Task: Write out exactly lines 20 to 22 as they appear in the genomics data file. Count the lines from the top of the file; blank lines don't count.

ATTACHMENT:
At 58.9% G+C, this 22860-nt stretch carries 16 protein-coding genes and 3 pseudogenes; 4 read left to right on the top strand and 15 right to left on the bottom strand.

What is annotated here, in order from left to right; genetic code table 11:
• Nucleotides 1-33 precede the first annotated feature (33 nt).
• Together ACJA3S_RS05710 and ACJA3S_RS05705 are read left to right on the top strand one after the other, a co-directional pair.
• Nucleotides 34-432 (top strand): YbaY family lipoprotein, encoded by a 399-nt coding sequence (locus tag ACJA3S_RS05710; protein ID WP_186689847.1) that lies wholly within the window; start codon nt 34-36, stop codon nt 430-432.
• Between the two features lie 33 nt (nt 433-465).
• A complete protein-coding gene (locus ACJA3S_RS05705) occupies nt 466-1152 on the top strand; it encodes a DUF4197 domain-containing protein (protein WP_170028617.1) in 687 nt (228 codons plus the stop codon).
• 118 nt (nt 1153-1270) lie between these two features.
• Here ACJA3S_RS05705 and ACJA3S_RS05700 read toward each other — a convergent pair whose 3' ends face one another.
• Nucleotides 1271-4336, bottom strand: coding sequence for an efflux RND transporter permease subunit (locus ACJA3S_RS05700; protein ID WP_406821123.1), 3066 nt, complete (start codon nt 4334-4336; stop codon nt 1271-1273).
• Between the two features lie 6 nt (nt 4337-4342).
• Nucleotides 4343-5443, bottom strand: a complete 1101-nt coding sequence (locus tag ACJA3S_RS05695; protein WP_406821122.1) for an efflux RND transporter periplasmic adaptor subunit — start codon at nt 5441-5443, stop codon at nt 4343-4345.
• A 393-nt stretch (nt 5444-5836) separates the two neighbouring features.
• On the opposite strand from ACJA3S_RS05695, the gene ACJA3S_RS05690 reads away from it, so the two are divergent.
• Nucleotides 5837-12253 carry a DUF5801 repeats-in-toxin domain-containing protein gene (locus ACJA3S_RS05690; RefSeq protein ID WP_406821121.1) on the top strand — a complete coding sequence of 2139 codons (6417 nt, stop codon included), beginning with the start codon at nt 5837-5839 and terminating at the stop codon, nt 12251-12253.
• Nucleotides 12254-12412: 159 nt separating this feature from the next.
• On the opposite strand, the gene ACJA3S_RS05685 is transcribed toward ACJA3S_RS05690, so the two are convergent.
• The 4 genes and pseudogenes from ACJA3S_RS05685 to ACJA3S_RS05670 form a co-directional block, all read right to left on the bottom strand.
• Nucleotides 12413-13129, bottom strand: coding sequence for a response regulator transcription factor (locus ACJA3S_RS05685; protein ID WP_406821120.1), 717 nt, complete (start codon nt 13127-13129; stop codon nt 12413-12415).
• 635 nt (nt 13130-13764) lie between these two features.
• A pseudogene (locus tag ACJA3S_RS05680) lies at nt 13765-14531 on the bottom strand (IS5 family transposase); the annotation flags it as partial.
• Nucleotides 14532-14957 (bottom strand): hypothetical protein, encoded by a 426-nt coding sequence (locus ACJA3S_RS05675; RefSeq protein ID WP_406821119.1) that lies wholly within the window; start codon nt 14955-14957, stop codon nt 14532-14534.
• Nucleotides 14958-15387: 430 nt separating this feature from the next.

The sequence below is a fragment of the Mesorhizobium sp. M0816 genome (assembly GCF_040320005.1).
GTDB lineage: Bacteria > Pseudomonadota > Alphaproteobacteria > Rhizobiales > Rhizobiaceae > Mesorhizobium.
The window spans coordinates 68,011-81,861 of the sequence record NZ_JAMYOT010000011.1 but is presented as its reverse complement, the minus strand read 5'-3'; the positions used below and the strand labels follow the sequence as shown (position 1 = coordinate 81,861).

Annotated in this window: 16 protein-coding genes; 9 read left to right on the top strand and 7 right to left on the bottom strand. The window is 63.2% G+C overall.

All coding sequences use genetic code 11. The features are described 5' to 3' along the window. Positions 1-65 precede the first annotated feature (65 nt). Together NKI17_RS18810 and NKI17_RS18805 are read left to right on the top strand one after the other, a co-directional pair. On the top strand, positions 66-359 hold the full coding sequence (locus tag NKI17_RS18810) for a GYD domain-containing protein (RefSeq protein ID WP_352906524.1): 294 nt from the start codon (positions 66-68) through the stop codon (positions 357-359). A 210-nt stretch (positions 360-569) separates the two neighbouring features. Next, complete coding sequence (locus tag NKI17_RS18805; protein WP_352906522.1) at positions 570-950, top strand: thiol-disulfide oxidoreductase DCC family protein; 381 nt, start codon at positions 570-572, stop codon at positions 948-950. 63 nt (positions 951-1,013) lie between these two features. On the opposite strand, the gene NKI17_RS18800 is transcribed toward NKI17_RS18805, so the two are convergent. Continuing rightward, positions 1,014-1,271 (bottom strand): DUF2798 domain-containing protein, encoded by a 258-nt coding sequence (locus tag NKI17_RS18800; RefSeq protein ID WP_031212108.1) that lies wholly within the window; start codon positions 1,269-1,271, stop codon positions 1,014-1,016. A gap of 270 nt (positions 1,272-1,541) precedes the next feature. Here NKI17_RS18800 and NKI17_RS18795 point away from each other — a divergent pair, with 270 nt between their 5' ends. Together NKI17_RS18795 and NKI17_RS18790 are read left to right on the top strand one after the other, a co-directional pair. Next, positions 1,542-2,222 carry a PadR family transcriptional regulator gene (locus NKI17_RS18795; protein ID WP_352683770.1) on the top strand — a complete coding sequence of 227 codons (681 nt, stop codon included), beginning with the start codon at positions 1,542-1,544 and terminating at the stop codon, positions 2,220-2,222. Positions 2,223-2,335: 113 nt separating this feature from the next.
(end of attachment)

• 635 nt (nt 13130-13764) lie between these two features.
• A pseudogene (locus tag ACJA3S_RS05680) lies at nt 13765-14531 on the bottom strand (IS5 family transposase); the annotation flags it as partial.
• Nucleotides 14532-14957 (bottom strand): hypothetical protein, encoded by a 426-nt coding sequence (locus ACJA3S_RS05675; RefSeq protein ID WP_406821119.1) that lies wholly within the window; start codon nt 14955-14957, stop codon nt 14532-14534.